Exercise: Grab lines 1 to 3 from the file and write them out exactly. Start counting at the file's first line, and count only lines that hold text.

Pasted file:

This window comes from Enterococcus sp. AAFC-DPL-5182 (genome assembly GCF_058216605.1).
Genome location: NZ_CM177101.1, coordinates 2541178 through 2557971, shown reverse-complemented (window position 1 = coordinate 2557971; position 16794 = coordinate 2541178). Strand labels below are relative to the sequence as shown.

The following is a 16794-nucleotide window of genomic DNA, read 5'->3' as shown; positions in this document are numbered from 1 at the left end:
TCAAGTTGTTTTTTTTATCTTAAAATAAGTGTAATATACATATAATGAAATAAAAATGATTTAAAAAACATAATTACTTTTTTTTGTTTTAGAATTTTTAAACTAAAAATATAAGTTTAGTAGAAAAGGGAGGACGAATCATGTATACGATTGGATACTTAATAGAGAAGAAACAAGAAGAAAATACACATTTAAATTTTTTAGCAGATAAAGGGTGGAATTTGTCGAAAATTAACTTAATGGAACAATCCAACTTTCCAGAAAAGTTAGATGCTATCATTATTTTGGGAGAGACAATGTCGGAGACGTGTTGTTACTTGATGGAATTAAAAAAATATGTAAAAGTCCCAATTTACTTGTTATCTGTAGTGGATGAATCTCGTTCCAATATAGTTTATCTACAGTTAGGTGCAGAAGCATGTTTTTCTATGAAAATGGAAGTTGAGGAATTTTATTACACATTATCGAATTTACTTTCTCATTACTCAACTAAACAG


This window comes from Enterococcus sp. AAFC-DPL-5182 (genome assembly GCF_058216605.1).
Genome location: NZ_CM177101.1, coordinates 2541178 through 2557971, shown reverse-complemented (window position 1 = coordinate 2557971; position 16794 = coordinate 2541178). Strand labels below are relative to the sequence as shown.

The following is a 16794-nucleotide window of genomic DNA, read 5'->3' as shown; positions in this document are numbered from 1 at the left end: